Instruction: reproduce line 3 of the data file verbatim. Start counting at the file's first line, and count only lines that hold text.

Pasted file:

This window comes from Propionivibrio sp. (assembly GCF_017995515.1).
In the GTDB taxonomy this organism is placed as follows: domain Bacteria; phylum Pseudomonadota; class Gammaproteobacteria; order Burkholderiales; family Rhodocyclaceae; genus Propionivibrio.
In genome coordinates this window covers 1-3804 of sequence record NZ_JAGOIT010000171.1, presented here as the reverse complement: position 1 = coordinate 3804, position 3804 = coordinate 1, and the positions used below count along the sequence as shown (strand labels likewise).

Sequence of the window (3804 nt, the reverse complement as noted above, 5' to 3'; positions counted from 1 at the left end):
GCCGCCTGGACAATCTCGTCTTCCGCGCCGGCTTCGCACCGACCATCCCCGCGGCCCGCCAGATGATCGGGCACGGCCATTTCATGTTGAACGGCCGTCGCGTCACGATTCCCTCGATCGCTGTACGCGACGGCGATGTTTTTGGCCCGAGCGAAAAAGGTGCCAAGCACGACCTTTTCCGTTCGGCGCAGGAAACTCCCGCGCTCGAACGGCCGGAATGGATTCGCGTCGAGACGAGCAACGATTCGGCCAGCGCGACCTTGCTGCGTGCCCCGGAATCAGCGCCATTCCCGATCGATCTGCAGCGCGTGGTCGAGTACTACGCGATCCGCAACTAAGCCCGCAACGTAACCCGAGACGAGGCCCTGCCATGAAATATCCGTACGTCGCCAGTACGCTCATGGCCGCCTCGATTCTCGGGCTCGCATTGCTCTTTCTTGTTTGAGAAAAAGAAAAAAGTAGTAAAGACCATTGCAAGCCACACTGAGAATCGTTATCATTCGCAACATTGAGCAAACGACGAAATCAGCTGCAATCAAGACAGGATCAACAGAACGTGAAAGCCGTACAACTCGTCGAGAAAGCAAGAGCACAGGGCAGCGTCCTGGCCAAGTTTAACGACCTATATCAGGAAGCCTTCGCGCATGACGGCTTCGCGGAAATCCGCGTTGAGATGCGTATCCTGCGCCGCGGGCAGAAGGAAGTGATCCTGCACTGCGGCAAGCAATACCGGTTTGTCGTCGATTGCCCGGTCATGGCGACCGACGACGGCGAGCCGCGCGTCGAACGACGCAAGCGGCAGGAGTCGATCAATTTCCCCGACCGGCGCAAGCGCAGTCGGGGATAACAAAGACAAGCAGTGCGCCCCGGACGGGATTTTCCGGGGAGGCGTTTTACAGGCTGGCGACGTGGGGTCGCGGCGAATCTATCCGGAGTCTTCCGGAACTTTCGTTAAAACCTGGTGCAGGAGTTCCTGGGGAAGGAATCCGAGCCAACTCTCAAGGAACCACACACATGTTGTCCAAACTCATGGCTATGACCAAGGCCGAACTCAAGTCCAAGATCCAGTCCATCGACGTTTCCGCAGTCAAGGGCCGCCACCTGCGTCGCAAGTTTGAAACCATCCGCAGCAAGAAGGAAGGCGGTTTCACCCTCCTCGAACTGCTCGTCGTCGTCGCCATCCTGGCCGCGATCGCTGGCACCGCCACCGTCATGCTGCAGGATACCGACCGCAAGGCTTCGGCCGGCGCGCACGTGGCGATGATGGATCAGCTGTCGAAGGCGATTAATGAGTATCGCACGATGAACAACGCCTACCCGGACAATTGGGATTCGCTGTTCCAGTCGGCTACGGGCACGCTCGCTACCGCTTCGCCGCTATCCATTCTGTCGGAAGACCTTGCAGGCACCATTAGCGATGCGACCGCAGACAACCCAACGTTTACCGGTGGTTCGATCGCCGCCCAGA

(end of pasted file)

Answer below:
In genome coordinates this window covers 1-3804 of sequence record NZ_JAGOIT010000171.1, presented here as the reverse complement: position 1 = coordinate 3804, position 3804 = coordinate 1, and the positions used below count along the sequence as shown (strand labels likewise).